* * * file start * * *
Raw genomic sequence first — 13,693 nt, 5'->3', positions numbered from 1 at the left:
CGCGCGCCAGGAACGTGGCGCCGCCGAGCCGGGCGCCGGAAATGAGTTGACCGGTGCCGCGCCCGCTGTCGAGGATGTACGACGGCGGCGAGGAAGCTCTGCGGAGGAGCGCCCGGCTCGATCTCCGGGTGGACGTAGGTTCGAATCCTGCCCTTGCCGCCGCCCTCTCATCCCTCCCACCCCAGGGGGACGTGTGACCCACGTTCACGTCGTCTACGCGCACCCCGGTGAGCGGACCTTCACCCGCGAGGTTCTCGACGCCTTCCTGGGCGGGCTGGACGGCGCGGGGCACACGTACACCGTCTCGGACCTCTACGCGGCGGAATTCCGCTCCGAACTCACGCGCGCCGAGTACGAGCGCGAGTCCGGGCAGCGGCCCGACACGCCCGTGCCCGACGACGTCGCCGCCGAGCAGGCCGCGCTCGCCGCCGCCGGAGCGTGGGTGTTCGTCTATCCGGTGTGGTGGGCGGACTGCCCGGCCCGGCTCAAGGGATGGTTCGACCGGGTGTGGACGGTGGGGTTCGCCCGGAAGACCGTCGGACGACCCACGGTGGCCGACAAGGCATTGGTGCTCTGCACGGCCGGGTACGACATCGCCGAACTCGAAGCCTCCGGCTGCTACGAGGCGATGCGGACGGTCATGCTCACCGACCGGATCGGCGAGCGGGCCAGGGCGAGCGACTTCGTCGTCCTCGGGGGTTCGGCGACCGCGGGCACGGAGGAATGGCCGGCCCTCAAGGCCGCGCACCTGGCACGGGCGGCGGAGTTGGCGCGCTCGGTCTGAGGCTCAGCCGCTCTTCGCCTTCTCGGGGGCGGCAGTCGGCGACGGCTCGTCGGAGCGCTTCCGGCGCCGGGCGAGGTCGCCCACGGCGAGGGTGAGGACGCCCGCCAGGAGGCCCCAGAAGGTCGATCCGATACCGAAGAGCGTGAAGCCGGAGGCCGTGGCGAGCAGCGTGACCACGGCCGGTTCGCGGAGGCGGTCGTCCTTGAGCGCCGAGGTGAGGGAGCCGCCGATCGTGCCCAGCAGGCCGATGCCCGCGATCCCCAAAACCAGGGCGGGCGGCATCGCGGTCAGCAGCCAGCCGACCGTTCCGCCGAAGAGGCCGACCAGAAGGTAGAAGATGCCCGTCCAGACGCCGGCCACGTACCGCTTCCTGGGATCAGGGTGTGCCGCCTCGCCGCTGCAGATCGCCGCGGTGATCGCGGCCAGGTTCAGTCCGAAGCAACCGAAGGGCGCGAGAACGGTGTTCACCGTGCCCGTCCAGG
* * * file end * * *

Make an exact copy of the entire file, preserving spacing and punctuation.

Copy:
Raw genomic sequence first — 13,693 nt, 5'->3', positions numbered from 1 at the left:
CGCGCGCCAGGAACGTGGCGCCGCCGAGCCGGGCGCCGGAAATGAGTTGACCGGTGCCGCGCCCGCTGTCGAGGATGTACGACGGCGGCGAGGAAGCTCTGCGGAGGAGCGCCCGGCTCGATCTCCGGGTGGACGTAGGTTCGAATCCTGCCCTTGCCGCCGCCCTCTCATCCCTCCCACCCCAGGGGGACGTGTGACCCACGTTCACGTCGTCTACGCGCACCCCGGTGAGCGGACCTTCACCCGCGAGGTTCTCGACGCCTTCCTGGGCGGGCTGGACGGCGCGGGGCACACGTACACCGTCTCGGACCTCTACGCGGCGGAATTCCGCTCCGAACTCACGCGCGCCGAGTACGAGCGCGAGTCCGGGCAGCGGCCCGACACGCCCGTGCCCGACGACGTCGCCGCCGAGCAGGCCGCGCTCGCCGCCGCCGGAGCGTGGGTGTTCGTCTATCCGGTGTGGTGGGCGGACTGCCCGGCCCGGCTCAAGGGATGGTTCGACCGGGTGTGGACGGTGGGGTTCGCCCGGAAGACCGTCGGACGACCCACGGTGGCCGACAAGGCATTGGTGCTCTGCACGGCCGGGTACGACATCGCCGAACTCGAAGCCTCCGGCTGCTACGAGGCGATGCGGACGGTCATGCTCACCGACCGGATCGGCGAGCGGGCCAGGGCGAGCGACTTCGTCGTCCTCGGGGGTTCGGCGACCGCGGGCACGGAGGAATGGCCGGCCCTCAAGGCCGCGCACCTGGCACGGGCGGCGGAGTTGGCGCGCTCGGTCTGAGGCTCAGCCGCTCTTCGCCTTCTCGGGGGCGGCAGTCGGCGACGGCTCGTCGGAGCGCTTCCGGCGCCGGGCGAGGTCGCCCACGGCGAGGGTGAGGACGCCCGCCAGGAGGCCCCAGAAGGTCGATCCGATACCGAAGAGCGTGAAGCCGGAGGCCGTGGCGAGCAGCGTGACCACGGCCGGTTCGCGGAGGCGGTCGTCCTTGAGCGCCGAGGTGAGGGAGCCGCCGATCGTGCCCAGCAGGCCGATGCCCGCGATCCCCAAAACCAGGGCGGGCGGCATCGCGGTCAGCAGCCAGCCGACCGTTCCGCCGAAGAGGCCGACCAGAAGGTAGAAGATGCCCGTCCAGACGCCGGCCACGTACCGCTTCCTGGGATCAGGGTGTGCCGCCTCGCCGCTGCAGATCGCCGCGGTGATCGCGGCCAGGTTCAGTCCGAAGCAACCGAAGGGCGCGAGAACGGTGTTCACCGTGCCCGTCCAGG